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How to Save Journalism | The Nation

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How to Save Journalism

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But must Americans pay $30 billion a year to get the job done right? Possibly not. Digital technologies have dramatically lowered production and distribution costs. Still, the main source of great journalism is compensated human labor, and, as the saying goes, you get what you pay for. We're longtime advocates of citizen journalism and the blogosphere, but our experience tells us that volunteer labor is insufficient to meet America's journalism needs. The digital revolution has the capacity to radically democratize and improve journalism, but only if there is a foundation of newsrooms--all of which will be digital or have digital components--with adequately paid staff who interact with and provide material for the blogosphere.

About the Author

Robert W. McChesney
Robert McChesney is Gutgsell Endowed Professor in the Department of Communication at the University of Illinois. He...
John Nichols
John Nichols
John Nichols, a pioneering political blogger, has written the Beat since 1999. His posts have been circulated...

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The moral of the story is clear: journalism and press subsidies are the price of civilization. To deliver this public good in sufficient measure to sustain democracy, it must be treated as we treat national security. No one would dare suggest that our military defense could be adequately covered by volunteer labor, pledge drives, bake sales, silent auctions and foundation grants. The same is true for journalism. Cautious proponents of press subsidies think in terms of nickels and dimes, but we need to think in terms of billions. Columbia Journalism School professor Todd Gitlin got it right: "We're rapidly running out of alternatives to public finance.... It's time to move to the next level and entertain a grown-up debate among concrete ideas."

How can we best spawn a vibrant, independent and competitive press without ceding government control over content? There are models, historic and international, from which we can borrow. No one-size-fits-all solution will suffice, since all forms of support have biases built into them. But if citizens spend as much time considering this issue as our corporate media executives and investors do trying to privatize, wall off and commercialize the Internet, journalism and democracy will win out.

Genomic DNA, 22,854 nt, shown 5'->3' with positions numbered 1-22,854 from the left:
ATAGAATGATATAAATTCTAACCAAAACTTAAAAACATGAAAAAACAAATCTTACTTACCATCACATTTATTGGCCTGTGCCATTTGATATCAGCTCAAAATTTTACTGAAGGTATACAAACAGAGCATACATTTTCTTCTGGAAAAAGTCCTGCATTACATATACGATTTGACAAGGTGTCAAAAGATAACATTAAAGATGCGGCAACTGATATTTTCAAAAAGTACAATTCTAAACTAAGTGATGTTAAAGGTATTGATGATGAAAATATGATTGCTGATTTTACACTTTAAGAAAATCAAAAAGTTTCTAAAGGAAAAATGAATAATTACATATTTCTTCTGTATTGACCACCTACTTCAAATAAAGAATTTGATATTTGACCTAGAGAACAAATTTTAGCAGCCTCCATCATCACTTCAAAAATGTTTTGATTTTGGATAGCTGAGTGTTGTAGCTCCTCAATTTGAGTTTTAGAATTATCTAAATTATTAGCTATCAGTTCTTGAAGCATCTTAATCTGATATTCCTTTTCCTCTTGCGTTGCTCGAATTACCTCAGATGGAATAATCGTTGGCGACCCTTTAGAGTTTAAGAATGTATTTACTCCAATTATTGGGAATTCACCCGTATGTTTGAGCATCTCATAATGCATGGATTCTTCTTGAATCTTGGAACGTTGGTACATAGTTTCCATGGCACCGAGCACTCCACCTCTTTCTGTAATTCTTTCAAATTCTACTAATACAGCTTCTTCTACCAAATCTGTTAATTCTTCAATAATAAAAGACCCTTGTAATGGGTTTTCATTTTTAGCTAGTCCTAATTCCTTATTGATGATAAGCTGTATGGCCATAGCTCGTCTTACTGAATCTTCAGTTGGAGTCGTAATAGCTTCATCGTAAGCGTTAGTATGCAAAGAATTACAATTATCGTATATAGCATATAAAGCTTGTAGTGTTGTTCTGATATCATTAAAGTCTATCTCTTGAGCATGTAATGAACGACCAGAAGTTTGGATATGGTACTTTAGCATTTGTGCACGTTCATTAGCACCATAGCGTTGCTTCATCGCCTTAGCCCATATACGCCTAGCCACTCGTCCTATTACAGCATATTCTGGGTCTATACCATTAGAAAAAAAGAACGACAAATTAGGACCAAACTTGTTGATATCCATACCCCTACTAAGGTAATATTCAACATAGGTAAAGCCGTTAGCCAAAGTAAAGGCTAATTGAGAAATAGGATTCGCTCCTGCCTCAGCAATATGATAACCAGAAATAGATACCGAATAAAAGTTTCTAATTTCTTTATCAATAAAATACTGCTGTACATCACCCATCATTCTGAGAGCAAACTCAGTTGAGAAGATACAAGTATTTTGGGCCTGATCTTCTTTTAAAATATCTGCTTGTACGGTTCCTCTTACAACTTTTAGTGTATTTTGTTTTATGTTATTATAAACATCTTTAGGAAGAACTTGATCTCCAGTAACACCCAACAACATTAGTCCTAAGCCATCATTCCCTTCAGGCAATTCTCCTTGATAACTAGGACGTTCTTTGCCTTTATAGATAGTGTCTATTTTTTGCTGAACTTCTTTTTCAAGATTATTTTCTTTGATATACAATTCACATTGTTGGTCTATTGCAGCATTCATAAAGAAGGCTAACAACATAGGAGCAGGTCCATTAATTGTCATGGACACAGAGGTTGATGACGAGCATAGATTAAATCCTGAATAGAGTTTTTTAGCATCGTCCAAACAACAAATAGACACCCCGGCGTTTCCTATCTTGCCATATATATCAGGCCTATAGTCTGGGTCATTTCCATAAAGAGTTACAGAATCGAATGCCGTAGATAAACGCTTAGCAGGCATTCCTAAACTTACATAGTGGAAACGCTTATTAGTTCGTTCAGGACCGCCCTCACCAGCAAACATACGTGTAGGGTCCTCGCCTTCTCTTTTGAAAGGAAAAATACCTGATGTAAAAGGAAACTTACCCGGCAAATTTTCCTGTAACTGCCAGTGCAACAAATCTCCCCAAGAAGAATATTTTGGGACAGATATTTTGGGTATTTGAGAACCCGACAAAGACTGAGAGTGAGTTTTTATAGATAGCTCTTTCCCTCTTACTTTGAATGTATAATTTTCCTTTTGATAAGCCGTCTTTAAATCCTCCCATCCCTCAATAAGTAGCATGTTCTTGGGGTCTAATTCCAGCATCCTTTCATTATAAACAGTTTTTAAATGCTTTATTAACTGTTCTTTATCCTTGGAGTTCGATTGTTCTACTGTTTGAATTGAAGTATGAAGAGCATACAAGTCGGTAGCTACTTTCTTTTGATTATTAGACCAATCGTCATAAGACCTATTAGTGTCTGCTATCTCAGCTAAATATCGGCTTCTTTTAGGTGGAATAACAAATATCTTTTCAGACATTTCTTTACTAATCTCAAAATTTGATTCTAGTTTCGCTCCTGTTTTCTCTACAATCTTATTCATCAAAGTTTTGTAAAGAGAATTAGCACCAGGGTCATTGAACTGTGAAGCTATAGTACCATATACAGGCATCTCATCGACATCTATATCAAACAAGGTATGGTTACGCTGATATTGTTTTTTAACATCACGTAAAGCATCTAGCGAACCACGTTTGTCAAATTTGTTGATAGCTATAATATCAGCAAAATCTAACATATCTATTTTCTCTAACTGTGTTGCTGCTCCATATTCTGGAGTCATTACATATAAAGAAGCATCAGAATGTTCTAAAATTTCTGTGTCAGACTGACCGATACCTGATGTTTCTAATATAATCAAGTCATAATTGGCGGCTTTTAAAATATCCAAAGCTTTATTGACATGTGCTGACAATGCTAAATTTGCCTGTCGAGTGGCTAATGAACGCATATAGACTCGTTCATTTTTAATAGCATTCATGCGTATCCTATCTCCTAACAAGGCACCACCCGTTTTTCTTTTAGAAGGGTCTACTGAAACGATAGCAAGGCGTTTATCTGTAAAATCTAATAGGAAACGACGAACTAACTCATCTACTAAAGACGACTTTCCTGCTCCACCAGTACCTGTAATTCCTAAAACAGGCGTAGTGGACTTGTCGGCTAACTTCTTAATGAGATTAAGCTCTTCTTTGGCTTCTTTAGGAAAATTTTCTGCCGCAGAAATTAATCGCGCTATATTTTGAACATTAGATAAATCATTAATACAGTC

In our new book, The Death and Life of American Journalism, we offer proposals for long-term subsidies to spawn independent digital journalism. But we do not claim to have all the answers. What we claim--what we know--is that it is now imperative that emergency measures be proposed, debated and implemented. People need to see tangible examples of "public good" interventions, or the discussion about renewing journalism will amount to little more than fiddling while Rome burns. The point now is to generate popular participation in and support for a small-d democratic response.

The starting point could be a debate about "bailouts" to keep struggling commercial news media, especially newspapers and magazines, afloat. As a rule, we oppose bailing out or subsidizing commercial news media. We believe subsidies should go primarily to nonprofit and noncommercial media. We are not doctrinaire on this point and believe it should be subject to debate, especially for short-term, emergency measures. If subsidies do go to commercial interests, the public needs to get something of substance in return. But the lion's share of subsidies must go now and in the future to developing and expanding the nonprofit and noncommercial sector. Journalism needs an institutional structure that comports with its status as a public good.

What are we talking about? For starters, spending on public and community broadcasting should increase dramatically, with the money going primarily to journalism, especially on the local level. We never thought one commercial newsroom was satisfactory for an entire community; why should we regard it as acceptable to have a single noncommercial newsroom serve an entire community? Let's also have AmeriCorps put thousands of young people to work, perhaps as journalists on start-up digital "publications" covering underserved communities nationwide. This would quickly put unemployed journalists to work. Let's also craft legislation to expedite the transition of failing daily newspapers into solvent nonprofit or low-profit entities. It is healthy for communities to have general news media that cover all the relevant news and draw everyone together, in addition to specialized media. Shifting newspapers from high-profit to low-profit or nonprofit ownership allows them to keep publishing as they, and we, complete the transit from old media to new.

Americans will embrace some of these ideas. They will reject others. The point is to get a debate going, to put proposals forward, to think big and to act with a sense of urgency. Let's assume, for the sake of journalism and democracy, that there will be subsidies. Then all we must do is put them to work in the same spirit and toward the same end as did the founders.

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